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Heat Health

A Heat Health Alert is issued by Department of Health and Human Services when there is a prolonged period of excessive heat forecast in the State of Victoria which is likely to have an impact on human health.

These extreme heat events can also affect community infrastructure such as power supply, transport and other services.

Extreme heat can make existing medical conditions worse and cause a heat – related illness, which may be fatal. The most important things to remember are:

Keep cool
Drink plenty of water
Stay out of the sun
Look after yourself and others

See the Department of Health and Human Services website for more information on Heat Health Alerts and the Better Health Channel for information on how to cope and stay safe in extreme heat.

Who is most at risk?

People most at risk during extreme heat events are:

People aged over 65 years, especially those living alone
People who have a medical condition such as diabetes, kidney disease or mental illness
People taking medications that may affect the way the body reacts to heat
People with problematic alcohol or other drug use
People with a disability who may not be able to identify or communicate their discomfort or thirst
People who are overweight or obese
Pregnant women and breast feeding mothers
Babies and young children
People who work or are physically active outdoors.

Preparing for hot weather

Check that your fan or air-conditioner works well
Stock up on food, water and medication to avoid having to go out in the heat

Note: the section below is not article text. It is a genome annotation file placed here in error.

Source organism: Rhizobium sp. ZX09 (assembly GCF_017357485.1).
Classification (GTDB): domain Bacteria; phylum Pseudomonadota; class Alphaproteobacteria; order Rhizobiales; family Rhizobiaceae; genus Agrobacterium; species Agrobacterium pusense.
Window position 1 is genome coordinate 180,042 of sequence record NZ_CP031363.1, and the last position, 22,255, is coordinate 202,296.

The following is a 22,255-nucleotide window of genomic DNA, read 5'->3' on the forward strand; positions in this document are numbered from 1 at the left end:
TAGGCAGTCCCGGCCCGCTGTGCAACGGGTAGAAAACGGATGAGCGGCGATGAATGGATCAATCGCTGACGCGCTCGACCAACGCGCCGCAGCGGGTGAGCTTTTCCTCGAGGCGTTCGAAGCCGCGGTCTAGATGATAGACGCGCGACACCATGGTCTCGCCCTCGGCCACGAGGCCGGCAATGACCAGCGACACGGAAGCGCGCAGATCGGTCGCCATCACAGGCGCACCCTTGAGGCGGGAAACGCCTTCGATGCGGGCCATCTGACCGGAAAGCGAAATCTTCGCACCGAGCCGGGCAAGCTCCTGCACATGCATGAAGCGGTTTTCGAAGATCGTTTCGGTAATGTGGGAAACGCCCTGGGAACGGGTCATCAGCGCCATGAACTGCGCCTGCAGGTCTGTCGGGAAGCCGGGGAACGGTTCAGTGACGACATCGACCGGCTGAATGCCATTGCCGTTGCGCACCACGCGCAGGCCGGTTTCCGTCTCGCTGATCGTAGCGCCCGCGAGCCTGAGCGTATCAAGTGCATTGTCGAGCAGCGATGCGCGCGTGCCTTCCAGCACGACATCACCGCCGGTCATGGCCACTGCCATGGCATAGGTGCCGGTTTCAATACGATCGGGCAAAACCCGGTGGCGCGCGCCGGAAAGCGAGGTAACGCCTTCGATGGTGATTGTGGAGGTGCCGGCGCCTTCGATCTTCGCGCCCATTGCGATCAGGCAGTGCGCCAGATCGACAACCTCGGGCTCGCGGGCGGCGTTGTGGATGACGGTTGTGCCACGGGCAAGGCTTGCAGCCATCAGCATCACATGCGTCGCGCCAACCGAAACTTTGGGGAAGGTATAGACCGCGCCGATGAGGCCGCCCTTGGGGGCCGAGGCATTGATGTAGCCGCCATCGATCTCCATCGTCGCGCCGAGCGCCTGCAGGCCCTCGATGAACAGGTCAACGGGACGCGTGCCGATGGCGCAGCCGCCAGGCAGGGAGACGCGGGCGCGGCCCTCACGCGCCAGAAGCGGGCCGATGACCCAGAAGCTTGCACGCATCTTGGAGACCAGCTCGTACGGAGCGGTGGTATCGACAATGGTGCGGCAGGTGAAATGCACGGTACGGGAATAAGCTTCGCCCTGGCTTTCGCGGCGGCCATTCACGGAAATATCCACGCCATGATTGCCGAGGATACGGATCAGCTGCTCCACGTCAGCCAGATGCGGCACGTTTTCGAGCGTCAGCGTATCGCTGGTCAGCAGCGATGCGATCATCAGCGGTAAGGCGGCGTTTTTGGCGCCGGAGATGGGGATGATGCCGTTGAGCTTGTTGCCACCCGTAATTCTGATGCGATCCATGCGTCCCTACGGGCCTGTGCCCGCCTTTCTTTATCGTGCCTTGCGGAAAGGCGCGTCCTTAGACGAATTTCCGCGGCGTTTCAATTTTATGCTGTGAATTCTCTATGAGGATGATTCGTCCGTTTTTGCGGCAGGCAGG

Leading up to the summer months prepare your home by installing awnings, shade cloths or external blinds on the sides of the house facing the sun

Preparing for power failure

It is very common to lose power during extreme heat events.

You can be prepared by:

Thinking about how you would cope without power
Ensure you have a torch, a fully charged mobile phone or a telephone that will work without electricity, a battery operated radio and sufficient batteries
Ensure you have frozen blocks / water bottles

Coping with the heat

Look after yourself and keep in touch with sick or frail family, friends and neighbours
Drink plenty of water, even if you don’t feel thirsty
Keep yourself cool by using wet towels, putting your feet in cool water and taking cool (not cold) showers
Spend as much time as possible in cool or air-conditioned buildings
Block out the sun at home during the day by closing curtains and blinds
Don’t leave children or animals in parked vehicles
Stay out of the sun during the hottest part of the day
If you must go out, wear light coloured, loose fitting clothing and a hat
Eat smaller meals more often and cold meals such as salads. Make sure you store refrigerated food properly and discard if it has been out of adequate temperature control for more than 4 hours.
Avoid strenuous activity such as sport, home improvements and gardening
Watch or listen to news reports that provide more information during a heatwave
It is likely that extreme heat events will occur in conjunction with severe, extreme and Code Red Fire Danger days. Always remain up to date with Fire Warnings for your local area and act in accordance with your Fire Ready Plan.


Heat related illness

Extreme heat may cause illness such as heat cramps, heat exhaustion and heat stroke. It may also worsen pre-existing conditions such as heart disease or diabetes.

Heat Cramps

Muscle pains
Spasms in the abdomen, arms or legs

Heat Exhaustion

Pale complexion and sweating
Rapid heart rate
Muscle cramps and weakness
Dizziness and headaches
Nausea and vomiting
Fainting

Heat Stroke (A Life Threatening Emergency – Call 000)

Similar symptoms to heat exhaustion
Dry skin with no sweating
Mental condition worsens and causes confusion
Seizure
Stroke-like symptoms or collapsing
Unconsciousness

Medical Contact Information

For 24 hour health advice contact NURSE ON CALL 1300 60 60 24

For life threatening emergencies 000

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